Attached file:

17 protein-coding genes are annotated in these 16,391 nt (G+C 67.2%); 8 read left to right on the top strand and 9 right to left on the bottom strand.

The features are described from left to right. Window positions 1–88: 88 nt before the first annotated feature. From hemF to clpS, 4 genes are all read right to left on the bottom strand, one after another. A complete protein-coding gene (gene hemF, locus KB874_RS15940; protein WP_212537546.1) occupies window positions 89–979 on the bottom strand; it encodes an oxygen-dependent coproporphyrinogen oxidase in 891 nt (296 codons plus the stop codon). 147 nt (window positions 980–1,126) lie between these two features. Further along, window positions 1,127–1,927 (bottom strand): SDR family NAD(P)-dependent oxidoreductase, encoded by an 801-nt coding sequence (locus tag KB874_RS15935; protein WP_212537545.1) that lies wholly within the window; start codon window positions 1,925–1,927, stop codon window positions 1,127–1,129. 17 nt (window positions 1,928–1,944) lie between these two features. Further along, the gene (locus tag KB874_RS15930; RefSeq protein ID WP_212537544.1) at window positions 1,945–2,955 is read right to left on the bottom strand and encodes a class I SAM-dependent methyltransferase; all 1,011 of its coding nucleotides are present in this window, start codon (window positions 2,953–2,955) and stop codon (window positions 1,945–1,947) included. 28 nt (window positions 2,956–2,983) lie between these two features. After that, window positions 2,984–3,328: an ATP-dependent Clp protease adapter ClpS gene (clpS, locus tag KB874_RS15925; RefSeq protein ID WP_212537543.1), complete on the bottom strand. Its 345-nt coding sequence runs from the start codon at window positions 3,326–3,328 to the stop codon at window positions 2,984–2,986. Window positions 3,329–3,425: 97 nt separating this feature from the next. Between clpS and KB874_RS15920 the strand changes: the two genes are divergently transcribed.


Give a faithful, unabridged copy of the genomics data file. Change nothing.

17 protein-coding genes are annotated in these 16,391 nt (G+C 67.2%); 8 read left to right on the top strand and 9 right to left on the bottom strand.

The features are described from left to right. Window positions 1–88: 88 nt before the first annotated feature. From hemF to clpS, 4 genes are all read right to left on the bottom strand, one after another. A complete protein-coding gene (gene hemF, locus KB874_RS15940; protein WP_212537546.1) occupies window positions 89–979 on the bottom strand; it encodes an oxygen-dependent coproporphyrinogen oxidase in 891 nt (296 codons plus the stop codon). 147 nt (window positions 980–1,126) lie between these two features. Further along, window positions 1,127–1,927 (bottom strand): SDR family NAD(P)-dependent oxidoreductase, encoded by an 801-nt coding sequence (locus tag KB874_RS15935; protein WP_212537545.1) that lies wholly within the window; start codon window positions 1,925–1,927, stop codon window positions 1,127–1,129. 17 nt (window positions 1,928–1,944) lie between these two features. Further along, the gene (locus tag KB874_RS15930; RefSeq protein ID WP_212537544.1) at window positions 1,945–2,955 is read right to left on the bottom strand and encodes a class I SAM-dependent methyltransferase; all 1,011 of its coding nucleotides are present in this window, start codon (window positions 2,953–2,955) and stop codon (window positions 1,945–1,947) included. 28 nt (window positions 2,956–2,983) lie between these two features. After that, window positions 2,984–3,328: an ATP-dependent Clp protease adapter ClpS gene (clpS, locus tag KB874_RS15925; RefSeq protein ID WP_212537543.1), complete on the bottom strand. Its 345-nt coding sequence runs from the start codon at window positions 3,326–3,328 to the stop codon at window positions 2,984–2,986. Window positions 3,329–3,425: 97 nt separating this feature from the next. Between clpS and KB874_RS15920 the strand changes: the two genes are divergently transcribed.